Trailer proves fleeting refuge from smells at sanitation district office
September 19, 2016
By JOSH FRIEDMAN
The South San Luis Obispo County Sanitation District’s new administrator has caused a bit of a stink over an office trailer that he rented to get away from odors, mold, pests, stained carpets and having administrators and other employees sharing space.
Gerhardt Hubner was hired in April at $150,000 a year in a new position to replace a district administrator position that was a 10-hour a week job. Shortly after starting the job as full-time administrator, Hubner began complaining about the district office. Over the past several months, Hubner has cited numerous issues with the district offices including bubbling and peeling paint, deterioration of the break room, leaks in the indoor plumbing as well as noise.
A worker with the risk management consulting firm Bickmore inspected the existing office. The company then produced a hazard assessment report, which identified several issues and recommended repairs. But, the Bickmore report did not suggest relocating employees out of the existing office.
After receiving the report, the district spent $18,591 on repairing heating and air-conditioning and another $10,200 on fixing a collapsed pipe in a urinal and retrofitting the men’s restroom for ADA compliance. The work is now nearing completion.
Hubner ordered the trailer to serve as a new office for administrative staff. On Aug. 11, the trailer arrived at the sewage plant site. Since then, the trailer has been equipped with power and new furniture. Phone service has been ordered but is not yet ready. No one is currently working in the trailer.
The district is currently renting the trailer for one year at a price of $5,400, according to district receipts. The agency also paid $2,200 for delivery and installation, $3,956 for furniture and about $2,500 for electricity.
Excluding phone service and staff time, the new office has thus far cost a total of about $14,000 to order and assemble.
Hubner said at the last board meeting that the trailer has not cost more than $12,000.
Hubner’s ordering of the trailer without board approval and without any permitting from regulatory agencies prompted complaints to San Luis Obispo County code enforcement and the California Coastal Commission, both of which launched investigations into the unpermitted structure. It appears, though, the district will evade punishment.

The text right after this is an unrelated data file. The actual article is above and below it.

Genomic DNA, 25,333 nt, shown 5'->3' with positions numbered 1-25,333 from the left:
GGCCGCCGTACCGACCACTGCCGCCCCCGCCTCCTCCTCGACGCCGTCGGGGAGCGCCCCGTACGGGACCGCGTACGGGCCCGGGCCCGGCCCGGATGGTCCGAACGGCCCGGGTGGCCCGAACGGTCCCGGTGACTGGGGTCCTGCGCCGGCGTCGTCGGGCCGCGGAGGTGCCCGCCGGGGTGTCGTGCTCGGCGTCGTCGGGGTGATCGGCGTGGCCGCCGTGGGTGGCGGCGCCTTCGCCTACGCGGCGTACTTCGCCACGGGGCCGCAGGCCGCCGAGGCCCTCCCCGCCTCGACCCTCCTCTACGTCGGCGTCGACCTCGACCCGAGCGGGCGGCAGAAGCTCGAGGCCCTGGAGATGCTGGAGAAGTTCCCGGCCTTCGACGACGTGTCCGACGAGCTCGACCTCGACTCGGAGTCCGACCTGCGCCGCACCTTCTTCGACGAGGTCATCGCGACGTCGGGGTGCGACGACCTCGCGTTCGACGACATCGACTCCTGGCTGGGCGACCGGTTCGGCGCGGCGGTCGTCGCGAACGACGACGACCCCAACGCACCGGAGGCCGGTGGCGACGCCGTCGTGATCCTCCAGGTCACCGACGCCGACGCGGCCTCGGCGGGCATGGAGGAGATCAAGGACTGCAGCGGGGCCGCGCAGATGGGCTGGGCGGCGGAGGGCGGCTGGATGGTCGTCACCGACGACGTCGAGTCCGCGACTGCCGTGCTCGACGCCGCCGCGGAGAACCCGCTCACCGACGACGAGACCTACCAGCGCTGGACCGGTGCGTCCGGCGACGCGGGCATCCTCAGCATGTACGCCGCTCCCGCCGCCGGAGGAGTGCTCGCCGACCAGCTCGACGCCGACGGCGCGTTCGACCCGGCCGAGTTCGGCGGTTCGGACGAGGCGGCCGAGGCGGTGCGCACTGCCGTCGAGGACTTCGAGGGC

Even so, Hubner was criticized for circumventing its decision-making authority.
“I don’t object to the arguments and reasons in support of having adequate office space, but I think that significant expenditures need to come to the board,” said Arroyo Grande mayor and district board member, Jim Hill. “I think that’s incumbent upon us to make sure that we do exercise our fiduciary duty.”
Hubner took over as district administrator as the agency was resolving a several-year run-in with regulators over a 2010 sewage spill. The district announced last month that it agreed to settle litigation and pay a $1.19 million fine.
During the hearing, Grover Beach mayor and board member, John Shoals, said Hill raised valid concerns about permitting and the board’s fiduciary responsibility. But, Shoals also said Hubner is doing a good job as administrator.
Mary Lucey, the third board member and the representative of the Oceano CSD, said Hubner has faced unfair criticism over the “cheesy little construction trailer.” Lucey suggested that Hubner add a portable toilet outside the trailer to remedy the lack of a bathroom in the structure.
Hubner did not respond to questions about the new office. He stated in a staff report for the upcoming board meeting that district staffers would complete a coastal development permit in the near future and submit it to the Coastal Commission.
Coastal Commission planner Daniel Robinson said the sanitation district will submit the application early next week. The Coastal Commission will then likely approve an after-the-fact permit at its November meeting, Robinson said.
The after-the-fact permit would negate the need for enforcement, Robinson said. The commission approves after-the-fact permits from time to time.
If the Coastal Commission were to penalize the sanitation district for developing without a permit, the South County agency would face a potential fine of between $500 and $30,000 or daily fines of between $1,000 and $15,000, according to the Coastal Commission website.
Following the departure of the agency’s previous administrator, the sanitation district’s chief plant operator, John Clemons, took on the executive role for an additional $800 a month in pay. The district administrator is responsible for responding to board direction, setting agendas and overseeing payroll.